Lately pundits and establishment politicians have been zeroing in on an age-old attack against Medicare for All: “How are we going to pay for it?”
The question has dominated recent debates, Sunday morning panel discussions, and talk show interviews — and it’s revealed a major difference between Bernie Sanders and Elizabeth Warren.
Sanders, who has been advocating for single-payer Medicare for All for decades, has taken the question head-on. “I think it’s fair to say that yes, taxes will go up,” he said in the October Democratic primary debate, before going on to explain that, since the plan will eliminate all premiums, copays, deductibles, and bills, it will save the vast majority of Americans substantial sums of money (not to mention the time, stress, and agony that goes with our current market-based healthcare system).
Warren, meanwhile, has repeatedly dodged the topic of taxes. Then on Friday, Nov. 1, she released her plan to fund Medicare for All. Not surprisingly, her plan relies on a Rube Goldberg-like series of mechanisms for funding, which leaves it open to attack and compromise. Simply put, funding Medicare for All through a hodgepodge of revenue streams — sprawled across different agencies, departments, budgets, and committees — means it’s much more susceptible to being chopped up and slimmed down. What’s more, her reliance on a head tax, instead of a more straightforward payroll tax, “is clearly unworkable and bad,” writes Matt Bruenig at People’s Policy Project.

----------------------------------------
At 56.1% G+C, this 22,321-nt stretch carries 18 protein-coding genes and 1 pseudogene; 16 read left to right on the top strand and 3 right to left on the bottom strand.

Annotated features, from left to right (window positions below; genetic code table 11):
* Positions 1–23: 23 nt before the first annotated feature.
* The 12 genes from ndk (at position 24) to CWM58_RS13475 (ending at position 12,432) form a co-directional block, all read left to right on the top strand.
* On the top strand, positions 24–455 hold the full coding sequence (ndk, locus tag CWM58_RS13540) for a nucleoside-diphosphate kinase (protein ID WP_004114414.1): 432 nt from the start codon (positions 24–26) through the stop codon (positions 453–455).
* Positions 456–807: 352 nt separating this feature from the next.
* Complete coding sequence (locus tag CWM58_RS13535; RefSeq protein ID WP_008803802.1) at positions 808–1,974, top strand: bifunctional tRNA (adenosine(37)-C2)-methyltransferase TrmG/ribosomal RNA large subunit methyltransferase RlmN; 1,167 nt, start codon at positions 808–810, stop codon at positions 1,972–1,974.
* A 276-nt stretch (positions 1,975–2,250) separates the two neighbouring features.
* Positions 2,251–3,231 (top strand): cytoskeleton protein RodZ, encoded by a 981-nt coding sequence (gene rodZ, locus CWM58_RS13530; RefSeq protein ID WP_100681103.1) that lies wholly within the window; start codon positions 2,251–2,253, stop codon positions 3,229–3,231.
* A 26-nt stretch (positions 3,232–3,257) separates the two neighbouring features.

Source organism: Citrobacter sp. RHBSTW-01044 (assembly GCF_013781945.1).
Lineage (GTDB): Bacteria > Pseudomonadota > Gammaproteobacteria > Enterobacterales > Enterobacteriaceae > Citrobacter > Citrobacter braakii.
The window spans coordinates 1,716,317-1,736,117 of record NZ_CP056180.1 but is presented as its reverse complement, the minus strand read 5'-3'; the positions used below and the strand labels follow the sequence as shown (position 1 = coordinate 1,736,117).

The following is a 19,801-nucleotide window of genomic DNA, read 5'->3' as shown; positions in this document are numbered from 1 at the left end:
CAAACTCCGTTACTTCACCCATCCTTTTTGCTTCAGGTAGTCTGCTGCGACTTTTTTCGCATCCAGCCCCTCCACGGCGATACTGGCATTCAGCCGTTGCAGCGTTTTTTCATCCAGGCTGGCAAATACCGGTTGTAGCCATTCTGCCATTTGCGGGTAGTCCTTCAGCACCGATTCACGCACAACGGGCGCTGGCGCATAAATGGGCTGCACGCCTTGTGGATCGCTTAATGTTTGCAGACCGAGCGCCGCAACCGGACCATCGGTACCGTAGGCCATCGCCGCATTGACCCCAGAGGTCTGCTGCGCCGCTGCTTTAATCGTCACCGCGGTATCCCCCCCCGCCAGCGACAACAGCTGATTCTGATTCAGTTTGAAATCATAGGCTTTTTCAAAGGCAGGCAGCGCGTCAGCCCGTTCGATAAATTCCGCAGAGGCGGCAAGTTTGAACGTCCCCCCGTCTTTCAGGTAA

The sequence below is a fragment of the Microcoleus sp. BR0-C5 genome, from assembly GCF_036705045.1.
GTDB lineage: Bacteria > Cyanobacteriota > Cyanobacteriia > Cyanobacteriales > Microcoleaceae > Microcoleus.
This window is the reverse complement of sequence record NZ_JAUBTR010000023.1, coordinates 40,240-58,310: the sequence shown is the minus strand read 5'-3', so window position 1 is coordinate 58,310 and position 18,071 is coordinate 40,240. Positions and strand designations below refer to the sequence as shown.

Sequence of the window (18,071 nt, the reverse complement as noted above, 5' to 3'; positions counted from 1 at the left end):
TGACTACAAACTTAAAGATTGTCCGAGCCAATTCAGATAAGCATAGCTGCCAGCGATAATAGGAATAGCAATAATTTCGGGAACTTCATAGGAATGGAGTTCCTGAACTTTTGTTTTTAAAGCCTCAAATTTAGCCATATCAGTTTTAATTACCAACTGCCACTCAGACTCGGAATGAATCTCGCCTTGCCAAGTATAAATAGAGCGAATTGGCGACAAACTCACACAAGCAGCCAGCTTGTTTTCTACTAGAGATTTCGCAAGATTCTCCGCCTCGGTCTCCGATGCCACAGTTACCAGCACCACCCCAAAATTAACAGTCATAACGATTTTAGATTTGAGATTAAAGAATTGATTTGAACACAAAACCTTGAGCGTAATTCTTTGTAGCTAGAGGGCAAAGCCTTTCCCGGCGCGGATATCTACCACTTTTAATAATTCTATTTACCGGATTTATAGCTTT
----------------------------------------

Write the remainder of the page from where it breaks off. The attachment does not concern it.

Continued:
“All companies have to do to avoid rather large head tax charges is spin off workers into independent contractor status,” he writes. “Or spin them off into firms with less than 50 employees that they then contract with for services.” This, Bruenig argues, could send the program into a “death spiral.”
The truth is, we already know how to pay for Medicare for All. As Sanders said in a recent appearance on Jimmy Kimmel Live, “people make this more complicated than it is.” Credible studies, such as the one completed by UMass Amherst, have demonstrated exactly how to pay for the plan while lowering healthcare costs, improving coverage and outcomes, and saving the United States trillions.
Sanders’ honesty about this fact demonstrates his commitment to Medicare for All as the only solution to our healthcare crisis, writes Tim Higginbotham in Jacobin. But it also demonstrates his political commitment to the policy, and shows he’s the only candidate that we can trust to take up the fight without compromise.